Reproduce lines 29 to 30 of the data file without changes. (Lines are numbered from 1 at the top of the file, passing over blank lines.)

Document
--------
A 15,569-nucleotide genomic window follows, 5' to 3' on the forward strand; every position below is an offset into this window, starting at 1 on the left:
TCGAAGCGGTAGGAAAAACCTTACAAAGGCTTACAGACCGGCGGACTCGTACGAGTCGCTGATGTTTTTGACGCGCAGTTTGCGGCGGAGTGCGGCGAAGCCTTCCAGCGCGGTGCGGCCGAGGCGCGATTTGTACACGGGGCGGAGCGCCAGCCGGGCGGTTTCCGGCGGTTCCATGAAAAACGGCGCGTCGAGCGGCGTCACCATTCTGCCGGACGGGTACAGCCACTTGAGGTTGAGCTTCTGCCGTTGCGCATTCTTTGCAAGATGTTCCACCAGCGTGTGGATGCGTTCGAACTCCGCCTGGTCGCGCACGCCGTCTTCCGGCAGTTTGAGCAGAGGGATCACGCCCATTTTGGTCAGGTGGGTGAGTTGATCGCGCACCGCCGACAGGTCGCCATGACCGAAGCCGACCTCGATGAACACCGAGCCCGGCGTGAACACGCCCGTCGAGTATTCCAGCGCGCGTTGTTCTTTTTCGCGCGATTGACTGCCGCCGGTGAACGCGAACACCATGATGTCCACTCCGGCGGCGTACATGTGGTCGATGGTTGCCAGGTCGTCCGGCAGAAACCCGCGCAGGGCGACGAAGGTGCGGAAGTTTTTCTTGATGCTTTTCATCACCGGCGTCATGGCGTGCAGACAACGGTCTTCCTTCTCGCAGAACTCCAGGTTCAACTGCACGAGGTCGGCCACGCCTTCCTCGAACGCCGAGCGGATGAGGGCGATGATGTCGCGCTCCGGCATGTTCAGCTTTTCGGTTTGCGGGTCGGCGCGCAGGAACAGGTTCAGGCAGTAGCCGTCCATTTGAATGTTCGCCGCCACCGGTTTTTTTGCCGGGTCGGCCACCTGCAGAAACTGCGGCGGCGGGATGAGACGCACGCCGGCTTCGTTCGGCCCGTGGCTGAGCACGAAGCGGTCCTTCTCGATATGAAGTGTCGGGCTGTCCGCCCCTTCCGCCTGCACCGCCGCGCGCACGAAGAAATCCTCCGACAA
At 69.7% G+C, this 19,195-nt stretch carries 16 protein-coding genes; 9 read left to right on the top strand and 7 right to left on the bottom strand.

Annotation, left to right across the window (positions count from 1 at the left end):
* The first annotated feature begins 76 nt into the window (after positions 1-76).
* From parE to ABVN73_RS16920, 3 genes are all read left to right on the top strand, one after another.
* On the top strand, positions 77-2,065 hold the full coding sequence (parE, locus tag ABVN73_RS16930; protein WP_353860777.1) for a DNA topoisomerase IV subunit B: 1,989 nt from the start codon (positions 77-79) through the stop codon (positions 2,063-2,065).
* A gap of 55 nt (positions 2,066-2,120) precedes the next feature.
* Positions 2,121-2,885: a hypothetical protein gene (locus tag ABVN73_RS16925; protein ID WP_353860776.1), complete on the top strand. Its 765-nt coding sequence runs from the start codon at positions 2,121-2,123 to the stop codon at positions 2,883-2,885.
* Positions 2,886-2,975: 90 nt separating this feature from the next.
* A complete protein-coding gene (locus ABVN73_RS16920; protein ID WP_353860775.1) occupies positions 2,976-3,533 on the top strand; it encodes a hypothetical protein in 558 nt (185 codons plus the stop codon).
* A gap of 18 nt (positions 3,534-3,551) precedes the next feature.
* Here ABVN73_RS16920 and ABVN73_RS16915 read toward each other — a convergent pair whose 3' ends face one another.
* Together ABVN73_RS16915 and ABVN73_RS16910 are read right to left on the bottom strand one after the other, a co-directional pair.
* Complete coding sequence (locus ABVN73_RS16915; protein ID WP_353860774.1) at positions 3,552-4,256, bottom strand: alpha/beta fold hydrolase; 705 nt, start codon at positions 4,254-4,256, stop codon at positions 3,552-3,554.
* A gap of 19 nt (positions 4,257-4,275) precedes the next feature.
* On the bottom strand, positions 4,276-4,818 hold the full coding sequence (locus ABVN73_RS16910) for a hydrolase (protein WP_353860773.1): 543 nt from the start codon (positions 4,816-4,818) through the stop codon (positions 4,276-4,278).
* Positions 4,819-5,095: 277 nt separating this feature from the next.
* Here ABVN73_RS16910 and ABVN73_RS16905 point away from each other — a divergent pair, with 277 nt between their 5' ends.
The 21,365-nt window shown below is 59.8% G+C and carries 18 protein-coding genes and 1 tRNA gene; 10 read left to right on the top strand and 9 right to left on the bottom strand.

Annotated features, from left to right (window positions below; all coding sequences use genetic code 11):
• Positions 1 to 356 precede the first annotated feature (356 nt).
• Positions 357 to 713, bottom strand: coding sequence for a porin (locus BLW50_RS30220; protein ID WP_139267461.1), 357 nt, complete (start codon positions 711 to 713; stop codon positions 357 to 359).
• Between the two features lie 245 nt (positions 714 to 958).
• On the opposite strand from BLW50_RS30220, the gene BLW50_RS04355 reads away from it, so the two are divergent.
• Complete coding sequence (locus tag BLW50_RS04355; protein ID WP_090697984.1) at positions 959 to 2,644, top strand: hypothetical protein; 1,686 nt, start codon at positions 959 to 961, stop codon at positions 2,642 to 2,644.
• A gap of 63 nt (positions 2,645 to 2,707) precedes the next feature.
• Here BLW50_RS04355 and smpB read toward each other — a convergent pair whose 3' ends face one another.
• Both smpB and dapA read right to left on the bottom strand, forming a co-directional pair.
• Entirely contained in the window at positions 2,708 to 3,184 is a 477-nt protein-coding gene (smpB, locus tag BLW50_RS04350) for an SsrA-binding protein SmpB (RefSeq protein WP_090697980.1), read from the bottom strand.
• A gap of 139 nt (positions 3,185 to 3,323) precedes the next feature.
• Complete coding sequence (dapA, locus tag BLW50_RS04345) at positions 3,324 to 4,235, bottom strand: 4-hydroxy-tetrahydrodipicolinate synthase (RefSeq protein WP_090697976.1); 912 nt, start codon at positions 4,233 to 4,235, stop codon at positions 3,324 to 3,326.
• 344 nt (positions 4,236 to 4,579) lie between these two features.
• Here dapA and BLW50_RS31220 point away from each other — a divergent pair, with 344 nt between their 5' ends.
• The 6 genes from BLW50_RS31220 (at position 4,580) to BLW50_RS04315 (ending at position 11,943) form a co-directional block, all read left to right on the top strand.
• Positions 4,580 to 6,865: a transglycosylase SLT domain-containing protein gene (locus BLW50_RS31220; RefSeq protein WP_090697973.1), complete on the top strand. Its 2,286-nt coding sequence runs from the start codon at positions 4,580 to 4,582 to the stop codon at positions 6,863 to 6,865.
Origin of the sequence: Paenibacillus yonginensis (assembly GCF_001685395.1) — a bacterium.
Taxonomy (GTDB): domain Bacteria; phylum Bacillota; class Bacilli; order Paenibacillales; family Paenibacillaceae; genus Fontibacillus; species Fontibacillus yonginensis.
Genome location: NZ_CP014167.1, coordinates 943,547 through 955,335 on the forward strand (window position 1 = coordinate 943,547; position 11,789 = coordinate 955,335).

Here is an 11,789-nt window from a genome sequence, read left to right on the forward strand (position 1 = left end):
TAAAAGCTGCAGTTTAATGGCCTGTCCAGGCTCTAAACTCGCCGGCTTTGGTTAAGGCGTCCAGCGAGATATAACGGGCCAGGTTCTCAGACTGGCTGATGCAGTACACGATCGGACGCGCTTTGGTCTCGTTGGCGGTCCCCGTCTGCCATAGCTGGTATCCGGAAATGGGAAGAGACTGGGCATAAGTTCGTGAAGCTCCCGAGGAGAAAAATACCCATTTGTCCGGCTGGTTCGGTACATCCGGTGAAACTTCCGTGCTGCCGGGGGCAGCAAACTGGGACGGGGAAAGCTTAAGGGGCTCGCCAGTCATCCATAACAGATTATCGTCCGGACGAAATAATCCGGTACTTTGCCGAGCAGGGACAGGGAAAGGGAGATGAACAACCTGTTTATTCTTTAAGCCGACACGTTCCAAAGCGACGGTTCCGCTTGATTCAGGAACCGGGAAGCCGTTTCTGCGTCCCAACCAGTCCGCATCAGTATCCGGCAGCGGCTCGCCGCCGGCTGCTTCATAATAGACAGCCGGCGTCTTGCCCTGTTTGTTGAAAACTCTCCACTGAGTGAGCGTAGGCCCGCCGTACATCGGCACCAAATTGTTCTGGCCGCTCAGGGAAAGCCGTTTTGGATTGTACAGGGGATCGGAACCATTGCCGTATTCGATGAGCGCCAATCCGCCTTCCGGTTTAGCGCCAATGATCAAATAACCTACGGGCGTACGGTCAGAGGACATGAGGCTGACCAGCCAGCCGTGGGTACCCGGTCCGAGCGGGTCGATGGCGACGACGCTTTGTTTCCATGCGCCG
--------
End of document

• Both smpB and dapA read right to left on the bottom strand, forming a co-directional pair.
• Entirely contained in the window at positions 2,708 to 3,184 is a 477-nt protein-coding gene (smpB, locus tag BLW50_RS04350) for an SsrA-binding protein SmpB (RefSeq protein WP_090697980.1), read from the bottom strand.